One of the most popular supplements is green tea - consumed either as tea or in more concentrated supplement forms - whose most active polyphenol, EGCG, has been shown to have anti-cancer effects. That being the case, it's no surprise that many cancer patients complement their treatment by consuming green tea.
This may not be a good idea, depending on the chemo drugs being used.
A recent paper in the journal Blood (subscription required, press release here) demonstrates that green tea supplements can interfere with at least one particular chemotherapeutic.
The drug in question is bortezomib (aka Velcade), a proteasome inhibitor that induces ER stress leading to cell death and approved for treatment of multiple myeloma and mantle cell lymphoma. One of the pro-survival regulators in the ER stress response is GRP78. EGCG is known to inhibit GRP78 activity which may be the reason it can senstitize cells to other chemo agents. To the surprise of the researchers involved, the opposite was seen with bortezomib, and the drug's anti-tumor activity was almost completely negated. This was shown both in vitro and in vivo with different cancer models - multiple myeloma and glioblastoma. More importantly, the inactivation of the drug was found to occur with physiologically relevant concentrations of EGCG:
The study findings may have several important implications in the clinical setting. The EGCG blocked bortezomib’s antitumor effects at levels that are commonly achieved with the use of available concentrated green tea supplements (as low as 2.5 μM – which can be attained with two to three 250 mg capsules of green tea extract) suggesting the impact is very real for patients supplementing their therapy. The team also believes that as the EGCG inactivates bortezomib’s function in the tumor cell, it may also prevent some of the side effects that usually accompany the therapy. As a result, patients taking green tea products to supplement their therapy may experience improved well being and feel encouraged to increase their intake while unknowingly blunting or completely negating the efficacy of their bortezomib treatment.EGCG was found to block bortezomib's proteasome inhibitory activity by directly interacting with the boronic acid group of the drug, forming a new adduct. Vitamin C has a similar, but much less potent, effect.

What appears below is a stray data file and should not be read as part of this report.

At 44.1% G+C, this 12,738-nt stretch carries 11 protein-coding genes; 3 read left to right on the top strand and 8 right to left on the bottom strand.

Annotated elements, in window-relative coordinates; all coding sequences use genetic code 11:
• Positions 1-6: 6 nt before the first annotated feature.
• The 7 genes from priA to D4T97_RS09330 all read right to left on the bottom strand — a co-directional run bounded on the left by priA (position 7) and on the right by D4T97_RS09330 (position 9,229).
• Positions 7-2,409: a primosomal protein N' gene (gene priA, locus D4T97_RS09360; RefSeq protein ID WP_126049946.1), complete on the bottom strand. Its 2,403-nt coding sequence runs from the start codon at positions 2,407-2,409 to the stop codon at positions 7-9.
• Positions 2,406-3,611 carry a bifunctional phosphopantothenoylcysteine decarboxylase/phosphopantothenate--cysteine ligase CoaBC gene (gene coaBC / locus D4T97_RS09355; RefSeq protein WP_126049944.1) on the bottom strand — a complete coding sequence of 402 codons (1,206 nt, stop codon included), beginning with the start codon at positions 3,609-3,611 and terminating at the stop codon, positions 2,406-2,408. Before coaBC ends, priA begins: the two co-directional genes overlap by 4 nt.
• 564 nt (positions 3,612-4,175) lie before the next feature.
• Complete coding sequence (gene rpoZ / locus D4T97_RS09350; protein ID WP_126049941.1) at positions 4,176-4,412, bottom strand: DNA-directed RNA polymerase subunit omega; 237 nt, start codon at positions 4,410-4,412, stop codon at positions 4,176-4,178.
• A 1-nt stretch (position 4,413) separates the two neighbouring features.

Of course, this is one very specific interaction and the authors note that it shouldn't minimize any previous beneficial effects reported for green tea. At the same time, it's an example of how complementary medicine doesn't get a free pass for being 'natural'.